By Akerlof and Shiller
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Additional resources for Animal Spirits, Princeton
It is the opportunity for generating more surplus that drives business forward; ‘the pursuit of profit, and forever renewed profit’, as Max Weber puts it (Weber, 1981: 17). The critical source of surplus is derived from the different kinds of activities undertaken by business, from a money sum to a larger money sum through commodities, as Marx’s M-C-M’ formula so brilliantly schematises the repetitive, expansive metamorphosis through which accumulated surplus manifests itself. M stands for money, C for commodity, and M’ for money plus an increment, equating surplus value.
From the rise of the great world empire of Sargaon of Akkad (2500–2350 bc) to the fall of the Roman Empire in the West (ad 476), the historical record is filled with a bewildering profusion of empires and their rulers. How were the ruling regimes relating to the enterprisers of resource generating economic activities to realise their political objectives? We explore these relationships in five civilisations: Greek, Roman, Indian, Chinese and Arab, roughly covering about 15 centuries, from the five centuries before Christ to the end of the first millennium.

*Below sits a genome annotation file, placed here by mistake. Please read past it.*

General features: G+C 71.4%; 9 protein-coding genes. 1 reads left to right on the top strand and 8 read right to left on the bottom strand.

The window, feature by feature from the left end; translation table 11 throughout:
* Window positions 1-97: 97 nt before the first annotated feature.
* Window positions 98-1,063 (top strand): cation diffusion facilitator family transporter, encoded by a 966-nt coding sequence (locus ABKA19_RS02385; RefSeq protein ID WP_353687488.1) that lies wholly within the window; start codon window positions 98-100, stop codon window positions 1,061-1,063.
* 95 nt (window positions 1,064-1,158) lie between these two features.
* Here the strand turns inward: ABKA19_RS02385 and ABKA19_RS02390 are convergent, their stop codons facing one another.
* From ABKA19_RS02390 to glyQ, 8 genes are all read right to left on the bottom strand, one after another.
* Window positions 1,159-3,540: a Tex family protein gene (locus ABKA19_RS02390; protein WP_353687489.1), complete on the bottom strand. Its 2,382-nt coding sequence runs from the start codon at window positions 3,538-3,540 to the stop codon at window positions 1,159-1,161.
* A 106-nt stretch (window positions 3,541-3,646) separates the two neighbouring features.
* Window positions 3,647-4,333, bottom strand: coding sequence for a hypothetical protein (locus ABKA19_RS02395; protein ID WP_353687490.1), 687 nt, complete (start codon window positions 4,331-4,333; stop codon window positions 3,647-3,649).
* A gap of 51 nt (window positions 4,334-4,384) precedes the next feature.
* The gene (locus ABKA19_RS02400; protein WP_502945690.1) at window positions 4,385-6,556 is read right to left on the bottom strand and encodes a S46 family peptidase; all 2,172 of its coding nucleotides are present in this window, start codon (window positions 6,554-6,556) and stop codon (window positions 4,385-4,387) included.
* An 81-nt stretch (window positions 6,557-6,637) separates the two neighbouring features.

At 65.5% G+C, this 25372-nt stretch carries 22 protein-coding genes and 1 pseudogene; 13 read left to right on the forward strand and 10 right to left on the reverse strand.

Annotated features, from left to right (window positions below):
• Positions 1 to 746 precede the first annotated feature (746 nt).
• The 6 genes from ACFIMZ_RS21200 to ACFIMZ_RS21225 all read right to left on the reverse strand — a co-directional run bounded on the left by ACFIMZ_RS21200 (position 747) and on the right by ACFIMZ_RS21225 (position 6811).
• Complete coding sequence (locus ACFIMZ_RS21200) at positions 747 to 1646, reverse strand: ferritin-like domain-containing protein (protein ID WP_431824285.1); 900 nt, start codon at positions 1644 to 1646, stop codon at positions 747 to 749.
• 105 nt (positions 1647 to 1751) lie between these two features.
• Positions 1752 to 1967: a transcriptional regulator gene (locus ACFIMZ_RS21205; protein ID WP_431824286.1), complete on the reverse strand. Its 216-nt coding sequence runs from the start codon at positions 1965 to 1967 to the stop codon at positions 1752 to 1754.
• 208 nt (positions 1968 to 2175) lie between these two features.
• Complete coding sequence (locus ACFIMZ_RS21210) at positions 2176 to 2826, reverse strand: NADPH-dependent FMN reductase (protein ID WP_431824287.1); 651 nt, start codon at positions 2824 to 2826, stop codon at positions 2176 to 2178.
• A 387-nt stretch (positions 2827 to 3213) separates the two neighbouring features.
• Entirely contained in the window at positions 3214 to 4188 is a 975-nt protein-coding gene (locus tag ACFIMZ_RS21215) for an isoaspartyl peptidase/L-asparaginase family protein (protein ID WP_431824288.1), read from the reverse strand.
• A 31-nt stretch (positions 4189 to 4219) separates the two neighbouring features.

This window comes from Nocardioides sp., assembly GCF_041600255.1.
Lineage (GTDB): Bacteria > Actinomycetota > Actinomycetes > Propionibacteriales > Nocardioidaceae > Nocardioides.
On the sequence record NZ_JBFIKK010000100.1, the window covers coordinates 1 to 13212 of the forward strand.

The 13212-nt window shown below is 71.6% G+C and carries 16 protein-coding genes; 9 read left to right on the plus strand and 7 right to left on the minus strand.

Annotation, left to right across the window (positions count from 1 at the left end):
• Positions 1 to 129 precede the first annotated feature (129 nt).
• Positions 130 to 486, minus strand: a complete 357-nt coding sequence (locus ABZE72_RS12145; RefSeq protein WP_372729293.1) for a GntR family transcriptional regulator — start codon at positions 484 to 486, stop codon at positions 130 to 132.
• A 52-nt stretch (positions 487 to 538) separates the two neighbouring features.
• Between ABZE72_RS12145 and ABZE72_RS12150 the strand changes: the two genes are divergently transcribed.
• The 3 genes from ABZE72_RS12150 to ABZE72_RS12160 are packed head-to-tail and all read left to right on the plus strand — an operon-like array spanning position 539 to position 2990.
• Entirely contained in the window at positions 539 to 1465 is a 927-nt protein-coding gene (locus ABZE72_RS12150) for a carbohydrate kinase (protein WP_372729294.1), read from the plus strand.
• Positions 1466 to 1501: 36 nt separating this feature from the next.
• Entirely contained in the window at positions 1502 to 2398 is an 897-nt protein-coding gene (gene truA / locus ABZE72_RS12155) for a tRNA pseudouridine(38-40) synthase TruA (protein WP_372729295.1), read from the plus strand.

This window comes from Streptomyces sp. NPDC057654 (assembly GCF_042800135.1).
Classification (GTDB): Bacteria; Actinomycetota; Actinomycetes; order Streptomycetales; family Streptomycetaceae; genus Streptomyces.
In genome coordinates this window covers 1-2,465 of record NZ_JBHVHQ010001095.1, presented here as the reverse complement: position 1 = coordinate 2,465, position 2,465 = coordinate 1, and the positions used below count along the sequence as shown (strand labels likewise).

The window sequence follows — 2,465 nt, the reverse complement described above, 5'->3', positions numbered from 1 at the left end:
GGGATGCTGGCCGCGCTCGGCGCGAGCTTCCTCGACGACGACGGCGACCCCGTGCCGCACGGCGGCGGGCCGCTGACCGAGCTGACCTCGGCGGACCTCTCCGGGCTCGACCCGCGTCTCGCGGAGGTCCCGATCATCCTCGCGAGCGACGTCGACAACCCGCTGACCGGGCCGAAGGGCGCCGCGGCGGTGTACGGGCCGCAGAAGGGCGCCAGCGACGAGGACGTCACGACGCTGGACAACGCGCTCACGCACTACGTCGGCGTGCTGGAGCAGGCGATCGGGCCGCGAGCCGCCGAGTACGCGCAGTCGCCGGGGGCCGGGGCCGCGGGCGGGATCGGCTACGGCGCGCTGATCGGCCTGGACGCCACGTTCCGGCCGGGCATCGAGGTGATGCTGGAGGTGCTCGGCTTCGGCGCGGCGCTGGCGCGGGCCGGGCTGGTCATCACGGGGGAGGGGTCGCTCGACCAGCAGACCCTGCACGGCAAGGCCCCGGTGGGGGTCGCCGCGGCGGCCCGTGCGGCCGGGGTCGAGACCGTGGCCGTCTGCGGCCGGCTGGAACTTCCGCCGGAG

A hard-core pragmatic attitude came to govern the policy towards traders. Most of the historical evidence in this regard comes from Athens, where foreigners were the mainstay of trade and industry; they were the source of what Marx would call ‘merchant capital’. Though politically degraded, these metics were given several institutional safeguards——their private contracts were honoured, they were immune from reprisal in the case of unpaid debts or unsettled disputes and their persons and goods were protected.